Author Topic: SunPort - Plug into Solar. No Panels Required. Low IQ mandatory.  (Read 15946 times)

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Offline Dave

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Kickstarter campaign

From what I understand, you pay 50 bucks to get some sort of adapter, that... uhm... has an illuminated sign? :-//

But seriously, what? ???
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Offline FrankBuss

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Re: SunPort - Plug into Solar. No Panels Required. Low IQ mandatory.
« Reply #1 on: August 12, 2015, 12:14:45 am »
Kickstarter campaign

From what I understand, you pay 50 bucks to get some sort of adapter, that... uhm... has an illuminated sign? :-//

But seriously, what? ???
Discussed here. I think it is a energy meter with bluetooth, but you are right, the description is not very accurate what you exactly get, other than that you have to pay twice for your energy.
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Offline meeder

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Re: SunPort - Plug into Solar. No Panels Required. Low IQ mandatory.
« Reply #2 on: August 12, 2015, 09:31:28 am »
It basically enables people to buy a clean conscience...


 

Offline EEVblog

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Re: SunPort - Plug into Solar. No Panels Required. Low IQ mandatory.
« Reply #3 on: August 12, 2015, 10:01:37 am »
Yes, it's not very clear how it actually works.
Obviously it logs the energy used and then you pay for it with buying solar credits through some third party company or scheme. They don't tell you any details on that, they make it out to be just magic.
So it's not a scam, it's just a way to track your energy usage so you can "offset" that use by paying. Like "carbon credit" to offset your airline flight etc.
In Australia you can buy renewable solar/wind energy as part of your bill, just a few cents for KWh surcharge on each bill. This KS allows you to do the same things, but with any product wherever you are.
Meh, neat, but there are easier ways to do it.
 

Offline tom66

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Re: SunPort - Plug into Solar. No Panels Required. Low IQ mandatory.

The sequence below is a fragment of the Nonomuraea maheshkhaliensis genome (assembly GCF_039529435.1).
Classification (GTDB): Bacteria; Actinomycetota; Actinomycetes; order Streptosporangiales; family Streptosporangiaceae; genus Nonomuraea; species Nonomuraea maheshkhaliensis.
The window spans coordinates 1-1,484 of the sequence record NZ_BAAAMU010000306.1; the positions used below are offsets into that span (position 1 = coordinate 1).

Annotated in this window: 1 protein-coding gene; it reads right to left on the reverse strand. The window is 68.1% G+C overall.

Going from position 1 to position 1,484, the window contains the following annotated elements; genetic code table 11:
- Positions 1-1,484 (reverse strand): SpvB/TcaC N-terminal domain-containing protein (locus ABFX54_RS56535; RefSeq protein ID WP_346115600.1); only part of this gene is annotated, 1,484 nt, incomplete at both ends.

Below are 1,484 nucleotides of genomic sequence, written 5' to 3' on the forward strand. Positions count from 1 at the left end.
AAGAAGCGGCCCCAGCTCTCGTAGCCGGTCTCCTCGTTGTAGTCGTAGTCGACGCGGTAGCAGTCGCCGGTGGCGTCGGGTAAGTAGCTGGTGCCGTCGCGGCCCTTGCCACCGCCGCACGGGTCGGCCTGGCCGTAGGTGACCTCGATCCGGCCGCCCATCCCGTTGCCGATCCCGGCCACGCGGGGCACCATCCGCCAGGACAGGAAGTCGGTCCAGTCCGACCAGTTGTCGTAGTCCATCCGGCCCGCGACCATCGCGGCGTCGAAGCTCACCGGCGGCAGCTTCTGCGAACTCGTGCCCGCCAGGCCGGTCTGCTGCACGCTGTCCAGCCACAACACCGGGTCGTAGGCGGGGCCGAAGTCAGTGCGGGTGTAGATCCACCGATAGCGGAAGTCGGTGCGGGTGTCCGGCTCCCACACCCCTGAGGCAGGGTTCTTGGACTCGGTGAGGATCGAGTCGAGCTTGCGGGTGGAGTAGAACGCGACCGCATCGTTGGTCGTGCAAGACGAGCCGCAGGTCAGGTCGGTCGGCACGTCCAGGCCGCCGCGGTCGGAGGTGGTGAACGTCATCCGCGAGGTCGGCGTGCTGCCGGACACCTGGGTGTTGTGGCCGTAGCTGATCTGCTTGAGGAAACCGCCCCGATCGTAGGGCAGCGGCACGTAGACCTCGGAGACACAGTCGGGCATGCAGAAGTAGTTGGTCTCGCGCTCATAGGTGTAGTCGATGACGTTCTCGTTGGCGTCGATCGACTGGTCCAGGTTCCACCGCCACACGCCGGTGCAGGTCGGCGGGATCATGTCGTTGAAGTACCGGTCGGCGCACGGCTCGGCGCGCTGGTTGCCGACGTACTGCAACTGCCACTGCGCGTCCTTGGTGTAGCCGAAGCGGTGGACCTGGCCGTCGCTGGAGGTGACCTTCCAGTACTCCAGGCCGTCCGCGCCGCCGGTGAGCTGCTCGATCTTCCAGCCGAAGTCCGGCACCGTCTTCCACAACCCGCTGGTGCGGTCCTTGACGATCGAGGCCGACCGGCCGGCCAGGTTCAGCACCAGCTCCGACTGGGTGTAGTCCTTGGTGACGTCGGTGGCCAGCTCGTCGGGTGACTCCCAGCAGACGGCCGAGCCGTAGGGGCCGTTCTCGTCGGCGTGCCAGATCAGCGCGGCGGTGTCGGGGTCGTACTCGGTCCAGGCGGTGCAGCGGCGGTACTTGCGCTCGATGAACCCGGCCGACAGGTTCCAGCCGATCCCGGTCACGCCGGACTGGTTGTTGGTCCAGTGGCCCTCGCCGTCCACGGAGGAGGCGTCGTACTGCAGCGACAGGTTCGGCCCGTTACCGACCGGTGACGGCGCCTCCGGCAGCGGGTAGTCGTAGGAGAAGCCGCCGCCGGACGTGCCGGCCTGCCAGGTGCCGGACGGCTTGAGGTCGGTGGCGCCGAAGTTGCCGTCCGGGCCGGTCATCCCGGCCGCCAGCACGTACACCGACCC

« Reply #4 on: August 12, 2015, 10:49:50 am »
In countries with "deregulated" (LOL) energy provision you can just switch to a supplier that provides clean energy for everything. In the UK it will cost you about 10% more than the lowest dirty offers, to get 96%+ renewable energy.

Yes, but you're still powered by coal. If the coal power stations went offline, you'd lose your supply.

You probably aren't even offsetting emissions, because as a result of solar and wind construction more fast-reacting less-efficient natural gas plants are necessary to fill in the gaps.

So this product, along with Ecotricity's "green" energy, and Tesla's claim that superchargers are solar powered (lol), is bullshit.
 

Offline tom66

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Re: SunPort - Plug into Solar. No Panels Required. Low IQ mandatory.
« Reply #5 on: August 14, 2015, 12:44:30 pm »
Well, coal provides about 20-30% of the UK's energy needs. We'd certainly notice the absence, that's for sure...

Ecotricity's model among others is to buy as much solar/wind/etc energy as you use, but that's not the same as buying it when you use it (do they use smart meters or ondemand pricing?), and doesn't solve the massive problem with renewables which is that an enormous amount of grid level storage is needed to make them work. Something on the order of 300-500GWh for the UK, which at optimistic $200/kWh Tesla pricing would cost at least $60 bn dollars to implement. 

I am pro-nuclear (using GenIII+ reactors) but natural gas and wind will be needed to compensate for the slow load response of nuclear power.

Tesla superchargers are powered by coal, natural gas and nuclear. They are still cleaner than most diesel or petrol cars when using this supply, but they aren't powered by solar canopies as Mr Musk has claimed. I think someone did the calculation that if a car turned up only every few days then it could be a net contributor. But since there aren't any on-site batteries they are still grid powered.
 

Offline tom66

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Re: SunPort - Plug into Solar. No Panels Required. Low IQ mandatory.
« Reply #6 on: August 16, 2015, 09:48:18 pm »
No, it's not.

Solar generates energy when it's sunny, around 12-3pm is the peak, and this is when most people are at the office and not using much energy at home. When you arrive home at say, 6pm, maybe put the TV on, lights on, oven on etc. the energy usage goes up... but it's DARK... so you aren't getting solar energy. And wind energy is intermittent - so you may or may not be benefiting from that - wind tends to have long-running peaks and troughs so a pure wind household may only have energy for part of the month.

The end result is YES, while your usage is provided by nuclear and renewables overall ("net zero emissions"), the important problem of the mismatch between demand and supply of renewables is not solved and so if the coal plants were to go offline tomorrow, you would lose your supply (even if you were theoretically connected to a separate ecotricity grid using renewables exclusively)

This is why products like the SunPort are bullshit feel-good plugins. Ultimately they don't solve the mismatch problem and while they statistically make it look like the grid is renewable for them this won't happen until massive amounts of grid storage is implemented.